“So how does it help us to join the side that is slaughtered?” -- Robert the Leper, in the movie Braveheart.
The famous quote from the 1996 classic Mel Gibson thriller came to mind as I heard Republican senators reacting to the ousting of GOP pariah and now disgraced Wyoming Rep. Liz Cheney from her House leadership post last week. As everyone knows, the party’s lower chamber leaders had finally had it with the grandstanding former vice president’s daughter, whose hatred for Donald Trump finally boiled over into a public spat that the minority party could scarcely afford to let fester.
By and large, the Republican senators did their best to say nice and airy things about the deposed Cheney and in the process, avoid having journalists call them intolerant and rude and unaccepting of differing opinions in the caucus. But it only goes so far. The small contingent of Cheney hangers-on are doomed to be proverbially “slaughtered” in next year’s party primary contests. What good would it do to join them now?
“Senate Republicans are expressing dismay, publicly and privately, over the House GOP’s vote to remove Rep. Liz Cheney (R-Wyo.) from leadership, which some GOP lawmakers see as a worrisome sign of former President Trump’s continued grip on the party.
“It’s not lost on them that their own leader, Senate Minority Leader Mitch McConnell (R-Ky.), has also dismissed Trump’s claims of widespread fraud in the 2020 election as ‘repeated election lies’ and they themselves are under pressure from Trump to find a new leader.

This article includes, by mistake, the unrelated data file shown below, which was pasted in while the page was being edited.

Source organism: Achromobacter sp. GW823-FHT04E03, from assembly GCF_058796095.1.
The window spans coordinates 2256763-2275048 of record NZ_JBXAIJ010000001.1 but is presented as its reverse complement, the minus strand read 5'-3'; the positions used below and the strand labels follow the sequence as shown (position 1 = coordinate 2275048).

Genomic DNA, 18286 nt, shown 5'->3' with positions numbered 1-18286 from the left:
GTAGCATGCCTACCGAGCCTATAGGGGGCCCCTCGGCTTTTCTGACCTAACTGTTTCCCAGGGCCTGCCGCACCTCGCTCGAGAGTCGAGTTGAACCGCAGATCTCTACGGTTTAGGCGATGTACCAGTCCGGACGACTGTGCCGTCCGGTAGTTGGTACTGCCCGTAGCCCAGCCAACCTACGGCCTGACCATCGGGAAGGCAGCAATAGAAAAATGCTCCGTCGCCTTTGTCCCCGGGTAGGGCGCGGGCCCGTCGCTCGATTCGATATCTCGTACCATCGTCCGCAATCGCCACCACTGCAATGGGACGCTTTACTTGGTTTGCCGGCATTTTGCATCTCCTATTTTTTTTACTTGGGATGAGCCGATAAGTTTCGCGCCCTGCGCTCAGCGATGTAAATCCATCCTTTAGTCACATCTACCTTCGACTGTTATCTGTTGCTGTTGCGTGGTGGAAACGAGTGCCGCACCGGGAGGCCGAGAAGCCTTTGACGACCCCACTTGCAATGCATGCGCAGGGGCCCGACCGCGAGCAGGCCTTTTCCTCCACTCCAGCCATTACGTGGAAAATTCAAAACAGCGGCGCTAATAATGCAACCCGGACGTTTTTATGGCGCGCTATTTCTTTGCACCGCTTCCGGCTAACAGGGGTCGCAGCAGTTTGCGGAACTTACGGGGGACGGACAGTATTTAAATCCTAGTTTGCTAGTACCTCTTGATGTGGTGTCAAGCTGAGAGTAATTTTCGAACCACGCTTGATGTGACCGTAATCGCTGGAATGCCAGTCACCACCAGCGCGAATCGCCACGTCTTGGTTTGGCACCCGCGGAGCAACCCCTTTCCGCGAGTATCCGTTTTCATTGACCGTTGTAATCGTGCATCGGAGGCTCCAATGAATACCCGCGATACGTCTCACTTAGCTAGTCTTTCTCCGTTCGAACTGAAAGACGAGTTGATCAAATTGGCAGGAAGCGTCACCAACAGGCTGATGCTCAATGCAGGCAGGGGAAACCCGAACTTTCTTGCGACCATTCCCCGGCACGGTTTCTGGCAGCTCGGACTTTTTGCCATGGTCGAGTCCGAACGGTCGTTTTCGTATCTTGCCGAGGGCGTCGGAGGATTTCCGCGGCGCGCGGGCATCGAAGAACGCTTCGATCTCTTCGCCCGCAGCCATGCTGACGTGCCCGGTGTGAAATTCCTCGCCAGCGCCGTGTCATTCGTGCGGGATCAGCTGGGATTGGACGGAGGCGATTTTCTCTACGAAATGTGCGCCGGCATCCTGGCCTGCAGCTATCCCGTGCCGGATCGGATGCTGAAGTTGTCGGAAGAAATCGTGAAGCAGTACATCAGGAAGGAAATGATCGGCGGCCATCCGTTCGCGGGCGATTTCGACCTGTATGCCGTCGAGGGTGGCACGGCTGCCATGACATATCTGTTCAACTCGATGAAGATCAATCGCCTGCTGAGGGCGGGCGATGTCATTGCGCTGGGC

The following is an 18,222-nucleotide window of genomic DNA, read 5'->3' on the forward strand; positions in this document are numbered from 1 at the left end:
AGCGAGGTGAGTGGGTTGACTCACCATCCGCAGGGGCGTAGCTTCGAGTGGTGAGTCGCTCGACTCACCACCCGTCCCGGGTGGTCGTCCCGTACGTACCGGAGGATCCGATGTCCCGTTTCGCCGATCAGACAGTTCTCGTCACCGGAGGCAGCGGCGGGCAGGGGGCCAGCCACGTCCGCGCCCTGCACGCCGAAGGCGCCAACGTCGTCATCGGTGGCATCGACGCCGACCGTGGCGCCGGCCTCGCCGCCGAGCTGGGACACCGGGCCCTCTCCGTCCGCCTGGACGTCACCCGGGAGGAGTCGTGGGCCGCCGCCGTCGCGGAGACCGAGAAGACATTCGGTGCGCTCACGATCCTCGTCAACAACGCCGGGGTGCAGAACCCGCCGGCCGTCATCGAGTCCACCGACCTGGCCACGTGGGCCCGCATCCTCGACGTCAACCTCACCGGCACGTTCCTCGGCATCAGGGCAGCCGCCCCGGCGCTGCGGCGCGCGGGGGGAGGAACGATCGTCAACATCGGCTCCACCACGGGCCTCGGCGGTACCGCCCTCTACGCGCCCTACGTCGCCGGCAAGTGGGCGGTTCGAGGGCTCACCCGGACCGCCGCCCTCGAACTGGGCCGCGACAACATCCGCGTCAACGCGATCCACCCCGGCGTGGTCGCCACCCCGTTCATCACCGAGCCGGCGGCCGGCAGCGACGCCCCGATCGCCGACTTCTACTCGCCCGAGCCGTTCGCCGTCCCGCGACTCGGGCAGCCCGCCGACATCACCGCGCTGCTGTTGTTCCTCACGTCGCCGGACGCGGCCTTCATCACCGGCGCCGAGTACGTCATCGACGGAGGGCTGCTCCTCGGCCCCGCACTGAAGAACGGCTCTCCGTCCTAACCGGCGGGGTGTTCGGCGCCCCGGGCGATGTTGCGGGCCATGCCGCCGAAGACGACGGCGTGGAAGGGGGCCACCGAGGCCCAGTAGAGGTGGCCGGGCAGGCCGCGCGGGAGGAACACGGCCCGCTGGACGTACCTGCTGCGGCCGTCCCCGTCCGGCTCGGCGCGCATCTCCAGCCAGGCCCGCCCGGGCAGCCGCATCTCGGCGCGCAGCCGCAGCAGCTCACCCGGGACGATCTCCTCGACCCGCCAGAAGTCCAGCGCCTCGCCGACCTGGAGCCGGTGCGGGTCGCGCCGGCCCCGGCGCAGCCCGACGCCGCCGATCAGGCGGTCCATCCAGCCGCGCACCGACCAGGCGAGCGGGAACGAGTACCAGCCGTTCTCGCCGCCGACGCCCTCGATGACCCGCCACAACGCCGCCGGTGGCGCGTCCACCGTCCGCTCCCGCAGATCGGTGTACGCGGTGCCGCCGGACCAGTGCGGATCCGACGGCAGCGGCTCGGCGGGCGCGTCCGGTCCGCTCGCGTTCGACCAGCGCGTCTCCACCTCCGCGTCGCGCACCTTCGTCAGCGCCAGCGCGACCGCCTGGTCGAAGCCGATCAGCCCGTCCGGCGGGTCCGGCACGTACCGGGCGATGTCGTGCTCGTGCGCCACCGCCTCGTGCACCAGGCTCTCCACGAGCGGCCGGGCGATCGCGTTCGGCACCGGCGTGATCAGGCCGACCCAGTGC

“Many GOP senators, however, are keeping quiet about their concerns and would prefer to talk about other subjects, namely what they view as President Biden’s far-too-costly infrastructure agenda and plan to raise taxes on corporations.”
Since when is having Donald Trump staying involved in Republican politics considered “worrisome”? Most conservatives wouldn’t use that word to describe Trump’s influence. Bolton’s blather reeks of establishment knee-knocking, doesn’t it?
Bolton is one of the prominent The Hill voices on politics, but his liberal bias comes through loud and clear, especially when he champions wishy-washy establishment Republicans who, like Cheney, called out “Trump’s outlandish claims of widespread voter fraud.” (His words -- a direct quote from the piece.) Why doesn’t the media ever editorialize liberals and Democrats in a similar fashion, such as “Biden’s outlandish claims of systemic racism” or, “Obama’s baseless assertion that Trump didn’t take the pandemic seriously.”